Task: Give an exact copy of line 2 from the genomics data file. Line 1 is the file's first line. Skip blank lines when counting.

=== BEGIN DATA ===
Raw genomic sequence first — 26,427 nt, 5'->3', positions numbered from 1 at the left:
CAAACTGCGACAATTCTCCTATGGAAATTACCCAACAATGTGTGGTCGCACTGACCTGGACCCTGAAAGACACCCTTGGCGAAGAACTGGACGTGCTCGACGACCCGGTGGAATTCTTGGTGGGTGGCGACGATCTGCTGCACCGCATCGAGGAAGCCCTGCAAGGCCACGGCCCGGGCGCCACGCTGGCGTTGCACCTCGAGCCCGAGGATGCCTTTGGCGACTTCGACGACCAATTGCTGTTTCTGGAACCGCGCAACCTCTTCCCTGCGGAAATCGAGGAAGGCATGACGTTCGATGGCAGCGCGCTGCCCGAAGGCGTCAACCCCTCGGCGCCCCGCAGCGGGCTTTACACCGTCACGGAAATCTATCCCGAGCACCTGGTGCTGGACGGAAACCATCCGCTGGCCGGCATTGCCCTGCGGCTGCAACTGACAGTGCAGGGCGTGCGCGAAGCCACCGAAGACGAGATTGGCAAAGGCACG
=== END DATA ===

CAAACTGCGACAATTCTCCTATGGAAATTACCCAACAATGTGTGGTCGCACTGACCTGGACCCTGAAAGACACCCTTGGCGAAGAACTGGACGTGCTCGACGACCCGGTGGAATTCTTGGTGGGTGGCGACGATCTGCTGCACCGCATCGAGGAAGCCCTGCAAGGCCACGGCCCGGGCGCCACGCTGGCGTTGCACCTCGAGCCCGAGGATGCCTTTGGCGACTTCGACGACCAATTGCTGTTTCTGGAACCGCGCAACCTCTTCCCTGCGGAAATCGAGGAAGGCATGACGTTCGATGGCAGCGCGCTGCCCGAAGGCGTCAACCCCTCGGCGCCCCGCAGCGGGCTTTACACCGTCACGGAAATCTATCCCGAGCACCTGGTGCTGGACGGAAACCATCCGCTGGCCGGCATTGCCCTGCGGCTGCAACTGACAGTGCAGGGCGTGCGCGAAGCCACCGAAGACGAGATTGGCAAAGGCACG